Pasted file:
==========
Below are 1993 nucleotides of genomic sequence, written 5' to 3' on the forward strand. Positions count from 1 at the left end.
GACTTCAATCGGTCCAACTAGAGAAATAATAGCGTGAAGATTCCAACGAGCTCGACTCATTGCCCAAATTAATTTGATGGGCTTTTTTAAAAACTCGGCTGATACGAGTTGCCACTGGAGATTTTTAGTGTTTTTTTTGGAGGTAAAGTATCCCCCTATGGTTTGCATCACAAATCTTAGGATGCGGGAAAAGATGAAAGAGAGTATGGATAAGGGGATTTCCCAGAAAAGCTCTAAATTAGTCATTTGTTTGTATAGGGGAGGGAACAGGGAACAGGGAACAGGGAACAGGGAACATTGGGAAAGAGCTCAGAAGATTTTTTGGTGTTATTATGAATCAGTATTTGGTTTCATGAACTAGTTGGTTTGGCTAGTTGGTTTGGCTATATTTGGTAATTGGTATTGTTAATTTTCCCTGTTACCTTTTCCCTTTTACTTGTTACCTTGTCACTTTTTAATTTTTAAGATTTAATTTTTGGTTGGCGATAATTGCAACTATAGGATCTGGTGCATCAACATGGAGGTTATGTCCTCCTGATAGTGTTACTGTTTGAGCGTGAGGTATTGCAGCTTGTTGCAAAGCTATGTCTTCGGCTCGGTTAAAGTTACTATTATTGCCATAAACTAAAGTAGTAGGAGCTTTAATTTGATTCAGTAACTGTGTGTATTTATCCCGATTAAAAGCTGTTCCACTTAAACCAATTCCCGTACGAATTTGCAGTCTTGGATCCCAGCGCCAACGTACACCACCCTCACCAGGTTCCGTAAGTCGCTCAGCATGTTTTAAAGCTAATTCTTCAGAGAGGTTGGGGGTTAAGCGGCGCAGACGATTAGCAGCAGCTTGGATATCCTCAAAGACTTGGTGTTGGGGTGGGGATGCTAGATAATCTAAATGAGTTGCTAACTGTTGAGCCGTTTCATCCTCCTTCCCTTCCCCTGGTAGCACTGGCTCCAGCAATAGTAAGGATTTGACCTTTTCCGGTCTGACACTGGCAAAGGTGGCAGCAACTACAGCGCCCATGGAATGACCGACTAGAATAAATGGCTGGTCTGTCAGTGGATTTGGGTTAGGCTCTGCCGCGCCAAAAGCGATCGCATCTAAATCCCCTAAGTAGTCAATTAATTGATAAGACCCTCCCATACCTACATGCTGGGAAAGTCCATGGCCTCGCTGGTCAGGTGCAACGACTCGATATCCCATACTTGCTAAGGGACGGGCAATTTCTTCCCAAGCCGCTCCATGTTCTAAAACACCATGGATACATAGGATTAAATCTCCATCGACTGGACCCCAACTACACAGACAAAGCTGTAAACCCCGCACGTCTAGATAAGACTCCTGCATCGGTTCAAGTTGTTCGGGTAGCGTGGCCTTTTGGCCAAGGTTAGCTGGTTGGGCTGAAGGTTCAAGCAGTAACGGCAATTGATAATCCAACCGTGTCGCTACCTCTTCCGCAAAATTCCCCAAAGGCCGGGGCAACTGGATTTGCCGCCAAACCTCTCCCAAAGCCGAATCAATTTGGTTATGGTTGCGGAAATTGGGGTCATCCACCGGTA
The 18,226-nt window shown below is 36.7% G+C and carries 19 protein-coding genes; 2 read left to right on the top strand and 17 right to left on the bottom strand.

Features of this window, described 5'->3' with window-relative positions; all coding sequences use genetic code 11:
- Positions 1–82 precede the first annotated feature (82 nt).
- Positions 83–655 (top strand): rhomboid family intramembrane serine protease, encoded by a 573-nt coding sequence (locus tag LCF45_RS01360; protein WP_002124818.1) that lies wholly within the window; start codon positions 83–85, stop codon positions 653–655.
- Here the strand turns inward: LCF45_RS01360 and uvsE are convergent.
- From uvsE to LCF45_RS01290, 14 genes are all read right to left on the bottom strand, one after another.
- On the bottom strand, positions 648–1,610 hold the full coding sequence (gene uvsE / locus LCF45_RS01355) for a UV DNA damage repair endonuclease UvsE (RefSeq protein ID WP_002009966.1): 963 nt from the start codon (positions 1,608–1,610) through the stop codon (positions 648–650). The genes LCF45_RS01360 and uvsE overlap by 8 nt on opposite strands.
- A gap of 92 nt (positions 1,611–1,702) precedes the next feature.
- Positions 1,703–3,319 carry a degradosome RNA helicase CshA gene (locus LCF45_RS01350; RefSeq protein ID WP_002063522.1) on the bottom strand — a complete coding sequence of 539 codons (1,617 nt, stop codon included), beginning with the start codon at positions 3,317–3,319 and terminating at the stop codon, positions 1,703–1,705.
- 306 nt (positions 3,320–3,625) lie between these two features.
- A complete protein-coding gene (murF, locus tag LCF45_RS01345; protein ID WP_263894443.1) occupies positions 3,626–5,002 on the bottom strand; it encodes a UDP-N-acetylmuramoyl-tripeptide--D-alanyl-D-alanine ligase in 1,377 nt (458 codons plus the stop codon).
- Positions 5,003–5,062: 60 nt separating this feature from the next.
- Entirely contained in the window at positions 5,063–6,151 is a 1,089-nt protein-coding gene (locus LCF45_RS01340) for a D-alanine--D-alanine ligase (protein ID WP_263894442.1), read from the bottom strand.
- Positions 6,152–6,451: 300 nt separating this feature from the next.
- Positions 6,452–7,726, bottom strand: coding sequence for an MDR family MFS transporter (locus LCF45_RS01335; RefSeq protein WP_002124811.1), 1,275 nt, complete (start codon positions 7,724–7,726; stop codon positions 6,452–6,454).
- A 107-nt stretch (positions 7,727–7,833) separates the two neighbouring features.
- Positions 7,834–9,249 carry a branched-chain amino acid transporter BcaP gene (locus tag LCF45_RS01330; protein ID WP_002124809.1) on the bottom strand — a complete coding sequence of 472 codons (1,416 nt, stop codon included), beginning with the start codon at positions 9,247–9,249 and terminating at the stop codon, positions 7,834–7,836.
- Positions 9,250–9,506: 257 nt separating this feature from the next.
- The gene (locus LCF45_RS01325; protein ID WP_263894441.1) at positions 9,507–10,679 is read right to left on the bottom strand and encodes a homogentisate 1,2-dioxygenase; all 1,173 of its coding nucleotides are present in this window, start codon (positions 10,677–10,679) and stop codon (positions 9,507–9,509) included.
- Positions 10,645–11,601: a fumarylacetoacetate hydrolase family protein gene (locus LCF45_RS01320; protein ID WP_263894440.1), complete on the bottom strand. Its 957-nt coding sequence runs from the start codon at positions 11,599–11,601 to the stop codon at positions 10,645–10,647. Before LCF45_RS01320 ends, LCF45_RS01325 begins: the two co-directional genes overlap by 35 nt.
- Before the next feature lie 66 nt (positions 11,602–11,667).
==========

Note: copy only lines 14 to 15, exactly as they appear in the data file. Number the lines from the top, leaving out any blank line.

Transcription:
- Positions 5,003–5,062: 60 nt separating this feature from the next.
- Entirely contained in the window at positions 5,063–6,151 is a 1,089-nt protein-coding gene (locus LCF45_RS01340) for a D-alanine--D-alanine ligase (protein ID WP_263894442.1), read from the bottom strand.